Gender and Sexuality in the Indigenous Americas Before and After Colonization

Before the arrival of white people on what Indigenous people call Turtle Island, Indigenous nations had their own rich understandings of gender and sexuality. In many Indigenous societies the people whose gender and sexuality seemed the strangest to white European settlers were at all “non-conforming” within their own cultures. They were accepted and respected in their own societies. In some nations, those people were understood as sacred and given specific cultural and spiritual responsibilities.

For example, in Lakota, winkte means “to be as a woman” and refers to people born with penises who live feminine lives

Nadleehi, in contrast, is a Dine (Navajo) word that means “those who transform” and refers two four different genders across a spectrum of gender.

These two different examples show us that while there are Lakota and Dine understandings of gender and sexuality have elements in common, they’re also specific and unique. Indigenous genders and sexualities can’t be readily summarized nor put into the terms that non-Native people use. Each nation’s culture deserves to be understood and respected on its own terms.

Today, the term Two-Spirit is often used to describe these members of Indigenous communities. Two-Spirit is an umbrella term – it refers to a wide-range of culturally-specific genders/sexualities from different nations. It’s also a bridge – it is a term that Indigenous people selected to communicate across nations, creating a Pan-Native understanding, and with non-Indigenous people as well. Two-Spirit refers to another accepted gender role, different than men and women, common in many Indigenous nations on Turtle Island. To learn more about Two-Spirit people, I strongly recommend this incredible video.

Are Two-Spirit people transgender? Not necessarily. The concept of transgender comes laden with white European culture assumptions and is defined, in part, as an expression of non-normativity (being outside the norms of a society). Two-Spirit, in contrast, is characterized by acceptance. Cherokee scholar and poet Qwo-Li Driskill explains it this way: “I’m not necessarily ‘Queer’ in Cherokee contexts, because differences are not seen in the same light as they are in Euroamerican contexts. I’m not necessarily ‘Transgender’ in Cherokee contexts, because I’m simply the gender I am.… It is only within the rigid gender regimes of white America that I become Trans or Queer.”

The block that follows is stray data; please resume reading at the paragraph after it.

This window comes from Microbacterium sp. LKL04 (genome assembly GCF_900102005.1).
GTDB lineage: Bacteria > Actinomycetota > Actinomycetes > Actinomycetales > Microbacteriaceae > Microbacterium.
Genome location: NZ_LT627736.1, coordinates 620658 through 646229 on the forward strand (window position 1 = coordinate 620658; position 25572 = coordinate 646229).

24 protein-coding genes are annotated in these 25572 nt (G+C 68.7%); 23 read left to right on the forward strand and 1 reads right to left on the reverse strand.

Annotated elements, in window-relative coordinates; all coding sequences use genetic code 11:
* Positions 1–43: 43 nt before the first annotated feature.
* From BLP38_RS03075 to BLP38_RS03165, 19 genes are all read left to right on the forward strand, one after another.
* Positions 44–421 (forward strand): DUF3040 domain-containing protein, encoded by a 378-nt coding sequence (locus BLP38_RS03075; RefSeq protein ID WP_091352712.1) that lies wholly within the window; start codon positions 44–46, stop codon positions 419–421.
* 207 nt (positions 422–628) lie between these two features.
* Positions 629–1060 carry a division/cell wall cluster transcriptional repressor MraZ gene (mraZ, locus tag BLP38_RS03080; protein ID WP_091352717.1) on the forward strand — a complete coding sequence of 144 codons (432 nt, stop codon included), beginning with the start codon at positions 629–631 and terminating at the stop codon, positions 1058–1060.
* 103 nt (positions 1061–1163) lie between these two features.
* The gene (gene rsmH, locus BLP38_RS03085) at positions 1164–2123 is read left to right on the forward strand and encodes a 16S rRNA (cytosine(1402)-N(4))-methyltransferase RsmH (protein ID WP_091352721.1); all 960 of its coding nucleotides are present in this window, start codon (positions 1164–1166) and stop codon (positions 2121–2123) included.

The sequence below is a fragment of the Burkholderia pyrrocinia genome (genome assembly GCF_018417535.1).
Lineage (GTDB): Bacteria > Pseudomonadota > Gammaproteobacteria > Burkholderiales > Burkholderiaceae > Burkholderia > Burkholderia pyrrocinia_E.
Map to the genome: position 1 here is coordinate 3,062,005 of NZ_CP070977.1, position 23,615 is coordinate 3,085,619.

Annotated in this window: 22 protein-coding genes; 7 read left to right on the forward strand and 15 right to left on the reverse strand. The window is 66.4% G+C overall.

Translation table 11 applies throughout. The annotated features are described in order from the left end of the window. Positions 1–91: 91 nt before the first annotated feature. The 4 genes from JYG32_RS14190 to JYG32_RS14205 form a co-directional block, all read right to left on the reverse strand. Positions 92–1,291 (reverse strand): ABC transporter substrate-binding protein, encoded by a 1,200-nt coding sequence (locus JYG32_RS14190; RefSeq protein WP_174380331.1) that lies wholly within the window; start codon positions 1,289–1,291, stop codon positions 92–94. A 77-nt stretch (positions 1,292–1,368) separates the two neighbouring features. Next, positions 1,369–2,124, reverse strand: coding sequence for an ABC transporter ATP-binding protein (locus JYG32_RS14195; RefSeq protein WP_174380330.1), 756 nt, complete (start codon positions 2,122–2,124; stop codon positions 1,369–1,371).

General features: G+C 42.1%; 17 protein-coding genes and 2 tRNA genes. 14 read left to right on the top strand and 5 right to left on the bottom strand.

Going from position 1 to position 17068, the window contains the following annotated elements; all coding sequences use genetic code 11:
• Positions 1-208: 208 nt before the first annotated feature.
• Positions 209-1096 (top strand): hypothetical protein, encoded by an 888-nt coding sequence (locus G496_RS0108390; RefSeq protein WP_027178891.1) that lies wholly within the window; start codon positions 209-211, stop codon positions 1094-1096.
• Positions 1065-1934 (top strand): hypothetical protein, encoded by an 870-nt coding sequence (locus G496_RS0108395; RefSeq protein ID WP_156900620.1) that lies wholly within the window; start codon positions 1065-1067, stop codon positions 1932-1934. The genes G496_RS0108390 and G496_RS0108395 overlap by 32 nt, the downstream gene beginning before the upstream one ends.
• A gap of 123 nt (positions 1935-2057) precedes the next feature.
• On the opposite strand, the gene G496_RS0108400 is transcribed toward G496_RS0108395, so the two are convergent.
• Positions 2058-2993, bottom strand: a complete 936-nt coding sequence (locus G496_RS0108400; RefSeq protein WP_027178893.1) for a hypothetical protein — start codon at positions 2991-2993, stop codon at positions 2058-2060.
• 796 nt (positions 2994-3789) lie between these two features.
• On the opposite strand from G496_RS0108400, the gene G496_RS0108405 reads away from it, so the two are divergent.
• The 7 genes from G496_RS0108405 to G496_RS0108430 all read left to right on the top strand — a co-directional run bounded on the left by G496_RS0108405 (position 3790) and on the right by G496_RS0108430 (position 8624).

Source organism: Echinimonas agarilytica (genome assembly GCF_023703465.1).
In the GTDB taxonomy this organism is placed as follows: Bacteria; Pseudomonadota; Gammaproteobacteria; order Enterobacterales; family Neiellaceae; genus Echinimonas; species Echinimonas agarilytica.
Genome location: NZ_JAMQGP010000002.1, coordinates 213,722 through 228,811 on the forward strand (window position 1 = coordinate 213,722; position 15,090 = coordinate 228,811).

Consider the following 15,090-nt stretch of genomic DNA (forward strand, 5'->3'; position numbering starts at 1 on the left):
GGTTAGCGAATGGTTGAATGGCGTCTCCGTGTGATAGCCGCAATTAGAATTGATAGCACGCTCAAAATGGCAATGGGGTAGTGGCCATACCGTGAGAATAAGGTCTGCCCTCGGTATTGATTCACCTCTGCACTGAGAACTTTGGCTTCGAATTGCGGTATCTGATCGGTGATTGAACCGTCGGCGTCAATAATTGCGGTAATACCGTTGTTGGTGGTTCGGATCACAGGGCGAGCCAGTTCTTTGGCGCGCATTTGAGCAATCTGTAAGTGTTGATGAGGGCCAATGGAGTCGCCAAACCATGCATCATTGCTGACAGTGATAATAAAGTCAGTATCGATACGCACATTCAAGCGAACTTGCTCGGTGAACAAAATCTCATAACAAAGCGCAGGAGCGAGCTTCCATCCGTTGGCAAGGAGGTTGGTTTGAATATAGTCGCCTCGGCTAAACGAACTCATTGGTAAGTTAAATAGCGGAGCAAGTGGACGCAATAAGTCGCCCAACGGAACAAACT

Some Native people identify as trans (like this doctor), some as Two-Spirit (like elder Ma-Nee Chacaby), and some as both. Two-Spirit, however, is broader and more complicated than transgender and highly specific. Significantly, it includes concepts to sexuality as well a gender, often linking the two together (to understand that idea better, I recommend this video).

So why talk about Indigenous gender and sexuality in the context of transgender history? First, Indigenous traditions deserve understanding and respect from all of the people living on Indigenous land. Second, the violent repression of Indigenous gender and sexuality set the stage for the way that genders understood by white people as aberrant became understood as perverted and lesser. Settler colonization creates the gender binary as white America knows it today.

Native scholar Deborah Miranda argues that we should understand settler colonialism as involving “gendercide,” the deliberate targeting of gender for punishment and death.

For example, in 1513, Spaniard Vasco Nunez de Balboa encountered about forty indigenous people he saw as men wearing women’s clothing and enjoying romantic relationships with each other. He then commanded that his soldiers throw them to his giant mastiffs. The Spanish often used dogs as weapons against Native people, especially those they saw as gender non-conforming.

The impact of this “gendercide” was two-fold. First, it destroyed Native communities, causing a loss of cultural traditions. To save themselves, some Native communities distanced themselves from their community members that most inspired Spanish anger and disgust; eventually, over time, some Native individuals became homophobic and/or transphobic as a result of this cultural loss and division.

Second, the violent imposition of the gender boundary influenced the way that Europeans understood themselves. They saw masculinity as righteous and as inherently linked to colonization and whiteness. Thus, gender became linked to race, in complicated ways that we will keep exploring.

What can we learn from this history? Here’s what I’m taking away. First, there is nothing natural or inevitable about transphobia. It has everything to do with history and with settler colonialism. Second, settler colonialism impacts everyone here on Turtle Island.

There is so much more to learn about this topic. Let’s all, especially us settlers, make a commitment to listening deeply to Two-Spirit people.